During his regular press conference that day, the president displayed the letter on a large screen and read it out loud, including his phone number.

Mexican President Andrés Manuel López Obrador holds a daily press conference in Mexico City, Mexico, June 10, 2020. (Photo by Hector Vivas/Getty Images)

“This is a troubling and unacceptable tactic by world leaders at a time when threats against journalists are on the rise,” the New York Times wrote in a statement posted on X (formerly Twitter).

Asked about the issue at a White House press briefing on Friday, press secretary Karine Jean-Pierre said: “Obviously, that’s not something we support.”

“It is important for news organizations to be able to report on issues that matter to the American people freely and, of course, in a way that makes you feel safe, secure and free from personal information and attacks. clearly refuses to do so,” she said.

Mexico’s National Institute for Transparency and Access to Information, which is responsible for compliance with personal data laws, announced on Thursday that it would open an investigation into the president’s actions.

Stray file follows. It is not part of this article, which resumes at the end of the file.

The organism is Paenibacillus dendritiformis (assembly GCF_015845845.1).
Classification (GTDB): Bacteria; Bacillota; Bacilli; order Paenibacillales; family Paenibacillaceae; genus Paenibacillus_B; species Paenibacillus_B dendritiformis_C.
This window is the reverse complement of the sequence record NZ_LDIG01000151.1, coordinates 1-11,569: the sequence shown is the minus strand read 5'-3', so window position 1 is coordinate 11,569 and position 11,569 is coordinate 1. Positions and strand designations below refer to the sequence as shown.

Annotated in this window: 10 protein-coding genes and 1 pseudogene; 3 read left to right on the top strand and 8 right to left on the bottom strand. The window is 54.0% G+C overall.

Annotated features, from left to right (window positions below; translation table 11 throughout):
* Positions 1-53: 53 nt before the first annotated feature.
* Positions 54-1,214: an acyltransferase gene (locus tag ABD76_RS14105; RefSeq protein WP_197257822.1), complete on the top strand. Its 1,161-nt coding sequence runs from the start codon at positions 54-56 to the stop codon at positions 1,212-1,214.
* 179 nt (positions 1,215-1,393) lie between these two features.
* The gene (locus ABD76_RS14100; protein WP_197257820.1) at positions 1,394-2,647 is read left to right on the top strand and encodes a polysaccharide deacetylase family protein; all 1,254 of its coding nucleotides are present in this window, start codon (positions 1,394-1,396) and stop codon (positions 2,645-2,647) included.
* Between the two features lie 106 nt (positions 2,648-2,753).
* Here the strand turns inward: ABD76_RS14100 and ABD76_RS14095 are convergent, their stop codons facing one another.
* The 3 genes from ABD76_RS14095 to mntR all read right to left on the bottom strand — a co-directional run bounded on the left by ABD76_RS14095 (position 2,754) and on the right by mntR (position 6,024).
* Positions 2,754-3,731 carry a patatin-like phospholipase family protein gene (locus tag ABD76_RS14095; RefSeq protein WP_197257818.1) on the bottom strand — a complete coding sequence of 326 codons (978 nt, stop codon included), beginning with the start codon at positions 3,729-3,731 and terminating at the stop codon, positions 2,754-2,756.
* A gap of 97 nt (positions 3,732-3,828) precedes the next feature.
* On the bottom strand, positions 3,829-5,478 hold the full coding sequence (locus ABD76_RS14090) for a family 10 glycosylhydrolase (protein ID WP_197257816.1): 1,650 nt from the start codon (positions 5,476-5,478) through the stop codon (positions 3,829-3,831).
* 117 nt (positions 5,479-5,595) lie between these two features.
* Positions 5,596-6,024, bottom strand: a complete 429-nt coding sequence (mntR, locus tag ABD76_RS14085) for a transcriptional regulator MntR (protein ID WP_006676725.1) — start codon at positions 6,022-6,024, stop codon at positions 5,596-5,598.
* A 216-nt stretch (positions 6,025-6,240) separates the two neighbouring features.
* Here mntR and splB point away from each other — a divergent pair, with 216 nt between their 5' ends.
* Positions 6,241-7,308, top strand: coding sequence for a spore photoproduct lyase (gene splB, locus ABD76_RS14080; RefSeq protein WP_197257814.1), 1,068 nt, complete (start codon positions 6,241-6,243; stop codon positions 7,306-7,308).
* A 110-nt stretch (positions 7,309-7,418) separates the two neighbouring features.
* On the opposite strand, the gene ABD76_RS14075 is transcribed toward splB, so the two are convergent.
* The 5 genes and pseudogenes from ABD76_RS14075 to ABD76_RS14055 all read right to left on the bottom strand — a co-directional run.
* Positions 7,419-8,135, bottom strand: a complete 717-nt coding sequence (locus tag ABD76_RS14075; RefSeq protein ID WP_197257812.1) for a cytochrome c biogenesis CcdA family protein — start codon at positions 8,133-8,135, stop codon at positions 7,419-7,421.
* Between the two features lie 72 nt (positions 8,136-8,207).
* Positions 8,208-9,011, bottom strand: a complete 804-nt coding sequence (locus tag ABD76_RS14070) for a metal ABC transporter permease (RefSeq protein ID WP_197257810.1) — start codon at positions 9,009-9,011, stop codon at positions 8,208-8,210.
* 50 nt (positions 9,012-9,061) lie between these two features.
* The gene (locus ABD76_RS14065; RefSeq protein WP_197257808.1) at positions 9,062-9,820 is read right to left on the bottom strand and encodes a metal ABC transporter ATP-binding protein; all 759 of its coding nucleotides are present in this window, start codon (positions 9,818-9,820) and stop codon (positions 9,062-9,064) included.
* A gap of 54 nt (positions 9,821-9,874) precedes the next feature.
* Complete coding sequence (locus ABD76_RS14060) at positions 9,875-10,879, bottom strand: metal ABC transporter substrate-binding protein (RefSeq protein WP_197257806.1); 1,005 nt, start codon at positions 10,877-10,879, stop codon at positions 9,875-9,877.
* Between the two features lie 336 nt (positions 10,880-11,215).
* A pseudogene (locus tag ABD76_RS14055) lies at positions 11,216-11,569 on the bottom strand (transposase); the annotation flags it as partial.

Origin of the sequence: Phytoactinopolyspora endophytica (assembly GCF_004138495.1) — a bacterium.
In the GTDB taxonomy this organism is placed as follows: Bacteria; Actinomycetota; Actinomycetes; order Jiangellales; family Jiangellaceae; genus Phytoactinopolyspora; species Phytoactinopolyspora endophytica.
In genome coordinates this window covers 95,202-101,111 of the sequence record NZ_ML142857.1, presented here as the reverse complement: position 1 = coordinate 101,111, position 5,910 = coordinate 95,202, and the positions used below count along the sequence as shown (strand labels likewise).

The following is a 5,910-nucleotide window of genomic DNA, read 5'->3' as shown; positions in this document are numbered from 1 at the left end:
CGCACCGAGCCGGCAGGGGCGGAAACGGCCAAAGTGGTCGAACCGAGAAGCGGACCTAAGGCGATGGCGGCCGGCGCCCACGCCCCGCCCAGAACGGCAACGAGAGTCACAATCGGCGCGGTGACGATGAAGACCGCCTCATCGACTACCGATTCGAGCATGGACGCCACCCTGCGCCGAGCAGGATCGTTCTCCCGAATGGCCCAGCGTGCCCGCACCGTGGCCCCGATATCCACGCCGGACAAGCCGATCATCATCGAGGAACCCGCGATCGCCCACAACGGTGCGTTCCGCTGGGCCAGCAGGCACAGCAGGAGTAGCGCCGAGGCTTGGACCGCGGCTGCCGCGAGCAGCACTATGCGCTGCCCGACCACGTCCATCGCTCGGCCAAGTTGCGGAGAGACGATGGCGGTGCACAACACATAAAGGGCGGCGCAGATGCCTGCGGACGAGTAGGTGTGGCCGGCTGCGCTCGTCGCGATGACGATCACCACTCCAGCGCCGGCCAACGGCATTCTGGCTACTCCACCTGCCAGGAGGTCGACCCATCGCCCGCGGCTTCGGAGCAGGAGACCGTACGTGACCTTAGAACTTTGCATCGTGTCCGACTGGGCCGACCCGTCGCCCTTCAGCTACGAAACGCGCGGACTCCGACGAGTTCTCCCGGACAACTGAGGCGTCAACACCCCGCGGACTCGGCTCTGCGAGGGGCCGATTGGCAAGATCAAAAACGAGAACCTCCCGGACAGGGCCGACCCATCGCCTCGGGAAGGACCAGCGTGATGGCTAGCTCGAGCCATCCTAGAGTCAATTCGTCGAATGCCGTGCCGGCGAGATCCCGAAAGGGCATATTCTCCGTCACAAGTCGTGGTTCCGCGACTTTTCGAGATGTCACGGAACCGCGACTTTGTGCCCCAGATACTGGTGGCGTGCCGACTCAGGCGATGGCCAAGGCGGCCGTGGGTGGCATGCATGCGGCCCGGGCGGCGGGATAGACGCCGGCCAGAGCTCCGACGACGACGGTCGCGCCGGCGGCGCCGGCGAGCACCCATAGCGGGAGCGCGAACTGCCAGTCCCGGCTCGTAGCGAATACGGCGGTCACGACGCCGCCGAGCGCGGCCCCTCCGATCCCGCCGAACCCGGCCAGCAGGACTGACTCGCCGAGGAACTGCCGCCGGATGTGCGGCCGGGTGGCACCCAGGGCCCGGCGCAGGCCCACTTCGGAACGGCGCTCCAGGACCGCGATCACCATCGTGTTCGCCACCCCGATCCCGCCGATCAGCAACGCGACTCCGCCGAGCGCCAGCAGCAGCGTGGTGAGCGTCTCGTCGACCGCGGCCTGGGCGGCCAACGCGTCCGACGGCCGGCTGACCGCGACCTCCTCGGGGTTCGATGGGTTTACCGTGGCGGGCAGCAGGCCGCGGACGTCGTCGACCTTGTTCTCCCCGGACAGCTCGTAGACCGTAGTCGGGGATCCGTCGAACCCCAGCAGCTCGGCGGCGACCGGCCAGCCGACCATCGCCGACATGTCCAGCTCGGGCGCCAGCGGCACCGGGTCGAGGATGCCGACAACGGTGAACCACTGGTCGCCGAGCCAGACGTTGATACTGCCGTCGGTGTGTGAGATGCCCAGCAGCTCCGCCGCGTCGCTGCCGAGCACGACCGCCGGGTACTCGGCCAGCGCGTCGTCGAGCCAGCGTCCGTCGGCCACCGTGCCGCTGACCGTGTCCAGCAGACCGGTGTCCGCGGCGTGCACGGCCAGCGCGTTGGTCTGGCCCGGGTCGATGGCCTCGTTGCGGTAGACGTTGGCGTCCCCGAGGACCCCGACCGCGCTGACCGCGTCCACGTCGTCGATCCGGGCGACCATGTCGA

But it’s unclear how effective it will be, and López Obrador has frequently criticized the institute and proposed abolishing it.

Leopoldo Maldonado of the press freedom group Article 19 said: “It is clearly an attempt to undermine the work of journalists and prevent them from publishing issues of public interest about the regime and its people.” Stated.

“Presidents have done this before,” Maldonado pointed out.

In 2022, President López Obrador released a graph showing the income of Carlos Loret de Mora, a journalist who wrote articles critical of the president.

The president said he got such information (which Loretto de Mora claims is false) “from the people,” but later said that part of this table was based on tax returns. He said there was. Receipts, he said, were only available to the party or government that produced them. Government Tax Agency.

López Obrador regularly lashes out at the media, claiming they treat him unfairly and are part of a conservative conspiracy to undermine his government.

He has also expressed anger at what he claims is US tolerance of such media coverage. This is the second time in recent weeks that a foreign news outlet has published an article suggesting that the U.S. government is investigating alleged contacts between López Obrador’s allies and drug cartels.

In late January, ProPublica, Deutsche Welle, and Insight Crime reported that during the failed 2006 presidential election, aides to López Obrador’s campaign facilitated the operations of drug traffickers in return. Published an article describing an initial U.S. investigation into whether he received money from drug traffickers.

In doing so, President López Obrador laid the blame squarely at the feet of the U.S. government, questioning aloud why he should continue to discuss issues such as immigration with a government that seeks to harm him. presented.


National Security Council spokesman John Kirby said Thursday that “there is no investigation underway against President López Obrador.”